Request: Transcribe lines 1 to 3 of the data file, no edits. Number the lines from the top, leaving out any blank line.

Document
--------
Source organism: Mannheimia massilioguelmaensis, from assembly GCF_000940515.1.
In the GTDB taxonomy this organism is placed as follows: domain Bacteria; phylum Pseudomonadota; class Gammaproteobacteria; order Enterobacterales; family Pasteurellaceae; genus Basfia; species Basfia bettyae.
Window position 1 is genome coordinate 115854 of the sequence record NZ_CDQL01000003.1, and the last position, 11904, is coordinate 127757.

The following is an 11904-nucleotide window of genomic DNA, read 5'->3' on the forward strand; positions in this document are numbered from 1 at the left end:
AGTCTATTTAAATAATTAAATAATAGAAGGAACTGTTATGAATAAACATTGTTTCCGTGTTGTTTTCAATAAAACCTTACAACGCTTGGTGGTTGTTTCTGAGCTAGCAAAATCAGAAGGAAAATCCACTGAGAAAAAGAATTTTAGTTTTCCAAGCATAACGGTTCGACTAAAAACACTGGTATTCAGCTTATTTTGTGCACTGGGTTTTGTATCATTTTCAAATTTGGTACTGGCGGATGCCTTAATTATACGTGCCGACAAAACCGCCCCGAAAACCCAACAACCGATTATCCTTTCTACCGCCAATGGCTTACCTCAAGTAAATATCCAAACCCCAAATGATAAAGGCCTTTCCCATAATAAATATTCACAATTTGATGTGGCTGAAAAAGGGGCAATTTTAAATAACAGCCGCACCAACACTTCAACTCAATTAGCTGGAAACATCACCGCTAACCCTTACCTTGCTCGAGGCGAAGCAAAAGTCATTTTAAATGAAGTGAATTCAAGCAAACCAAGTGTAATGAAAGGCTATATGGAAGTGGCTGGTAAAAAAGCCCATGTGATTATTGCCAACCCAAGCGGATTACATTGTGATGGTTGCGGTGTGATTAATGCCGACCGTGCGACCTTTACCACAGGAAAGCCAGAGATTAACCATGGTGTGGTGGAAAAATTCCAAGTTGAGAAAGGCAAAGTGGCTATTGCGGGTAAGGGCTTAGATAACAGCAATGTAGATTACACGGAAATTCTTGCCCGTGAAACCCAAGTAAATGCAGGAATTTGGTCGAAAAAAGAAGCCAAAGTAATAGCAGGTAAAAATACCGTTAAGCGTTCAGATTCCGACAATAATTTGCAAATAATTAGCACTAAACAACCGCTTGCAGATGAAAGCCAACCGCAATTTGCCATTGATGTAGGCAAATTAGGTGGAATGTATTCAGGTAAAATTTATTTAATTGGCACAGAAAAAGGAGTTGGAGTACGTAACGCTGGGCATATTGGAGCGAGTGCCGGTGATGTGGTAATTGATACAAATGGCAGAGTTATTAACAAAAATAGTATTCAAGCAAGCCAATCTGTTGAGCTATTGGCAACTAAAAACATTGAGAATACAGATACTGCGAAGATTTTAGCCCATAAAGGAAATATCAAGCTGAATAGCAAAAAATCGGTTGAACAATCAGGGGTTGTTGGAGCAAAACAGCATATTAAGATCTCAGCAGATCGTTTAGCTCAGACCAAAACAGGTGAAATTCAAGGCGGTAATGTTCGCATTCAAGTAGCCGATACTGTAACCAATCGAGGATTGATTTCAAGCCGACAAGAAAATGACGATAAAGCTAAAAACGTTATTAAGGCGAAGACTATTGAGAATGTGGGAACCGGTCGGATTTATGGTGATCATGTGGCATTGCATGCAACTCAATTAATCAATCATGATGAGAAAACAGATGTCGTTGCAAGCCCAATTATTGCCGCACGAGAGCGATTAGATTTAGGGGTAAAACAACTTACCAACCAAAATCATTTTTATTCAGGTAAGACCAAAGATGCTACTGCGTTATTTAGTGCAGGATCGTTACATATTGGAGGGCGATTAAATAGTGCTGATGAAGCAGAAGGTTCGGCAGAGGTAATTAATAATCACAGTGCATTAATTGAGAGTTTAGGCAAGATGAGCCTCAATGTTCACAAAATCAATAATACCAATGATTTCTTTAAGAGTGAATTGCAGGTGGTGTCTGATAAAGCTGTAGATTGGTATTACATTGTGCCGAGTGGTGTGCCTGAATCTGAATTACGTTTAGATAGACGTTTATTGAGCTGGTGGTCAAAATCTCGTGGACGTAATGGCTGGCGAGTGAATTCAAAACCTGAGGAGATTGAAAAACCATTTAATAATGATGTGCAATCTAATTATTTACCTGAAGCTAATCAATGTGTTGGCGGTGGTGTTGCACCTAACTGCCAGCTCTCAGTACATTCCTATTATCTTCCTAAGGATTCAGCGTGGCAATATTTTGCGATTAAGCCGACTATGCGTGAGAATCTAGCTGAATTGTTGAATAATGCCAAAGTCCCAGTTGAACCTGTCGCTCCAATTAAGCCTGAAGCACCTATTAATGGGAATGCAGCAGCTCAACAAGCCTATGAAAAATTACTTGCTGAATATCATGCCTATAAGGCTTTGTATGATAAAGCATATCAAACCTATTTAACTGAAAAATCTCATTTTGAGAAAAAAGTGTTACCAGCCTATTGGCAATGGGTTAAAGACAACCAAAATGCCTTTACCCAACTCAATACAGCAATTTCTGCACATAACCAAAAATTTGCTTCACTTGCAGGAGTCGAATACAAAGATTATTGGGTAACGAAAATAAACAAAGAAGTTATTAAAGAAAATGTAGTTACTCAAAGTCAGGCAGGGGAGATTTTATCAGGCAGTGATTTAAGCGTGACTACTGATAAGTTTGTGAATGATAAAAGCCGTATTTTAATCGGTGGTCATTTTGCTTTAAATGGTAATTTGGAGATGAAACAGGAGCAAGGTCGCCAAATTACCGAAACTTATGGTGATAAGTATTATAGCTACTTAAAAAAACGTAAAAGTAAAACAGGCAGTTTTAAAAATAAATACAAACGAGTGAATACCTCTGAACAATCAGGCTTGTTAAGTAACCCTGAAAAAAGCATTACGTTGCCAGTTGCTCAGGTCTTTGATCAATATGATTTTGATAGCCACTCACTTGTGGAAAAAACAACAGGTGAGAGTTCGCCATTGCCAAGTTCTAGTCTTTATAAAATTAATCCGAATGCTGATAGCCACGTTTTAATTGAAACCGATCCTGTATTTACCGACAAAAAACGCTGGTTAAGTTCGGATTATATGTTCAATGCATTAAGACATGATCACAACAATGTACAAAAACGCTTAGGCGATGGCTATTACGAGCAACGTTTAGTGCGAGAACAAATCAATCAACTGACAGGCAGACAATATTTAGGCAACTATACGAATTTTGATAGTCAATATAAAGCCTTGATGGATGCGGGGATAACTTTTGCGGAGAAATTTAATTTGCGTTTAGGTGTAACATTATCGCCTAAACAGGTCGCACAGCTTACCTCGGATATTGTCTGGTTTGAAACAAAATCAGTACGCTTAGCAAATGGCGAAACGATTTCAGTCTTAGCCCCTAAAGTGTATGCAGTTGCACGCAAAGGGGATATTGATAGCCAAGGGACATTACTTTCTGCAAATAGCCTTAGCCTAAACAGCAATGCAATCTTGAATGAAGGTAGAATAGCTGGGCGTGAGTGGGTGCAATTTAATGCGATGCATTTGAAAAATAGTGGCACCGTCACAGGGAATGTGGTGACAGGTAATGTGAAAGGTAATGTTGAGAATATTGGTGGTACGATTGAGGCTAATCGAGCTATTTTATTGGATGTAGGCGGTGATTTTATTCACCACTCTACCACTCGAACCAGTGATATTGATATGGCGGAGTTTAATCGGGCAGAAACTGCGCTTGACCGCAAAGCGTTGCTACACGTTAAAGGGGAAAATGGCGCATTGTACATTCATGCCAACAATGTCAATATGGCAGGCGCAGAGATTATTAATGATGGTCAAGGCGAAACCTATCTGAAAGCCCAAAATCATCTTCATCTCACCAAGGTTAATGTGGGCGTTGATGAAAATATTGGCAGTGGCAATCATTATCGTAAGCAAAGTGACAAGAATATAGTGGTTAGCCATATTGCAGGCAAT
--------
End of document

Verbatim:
Source organism: Mannheimia massilioguelmaensis, from assembly GCF_000940515.1.
In the GTDB taxonomy this organism is placed as follows: domain Bacteria; phylum Pseudomonadota; class Gammaproteobacteria; order Enterobacterales; family Pasteurellaceae; genus Basfia; species Basfia bettyae.
Window position 1 is genome coordinate 115854 of the sequence record NZ_CDQL01000003.1, and the last position, 11904, is coordinate 127757.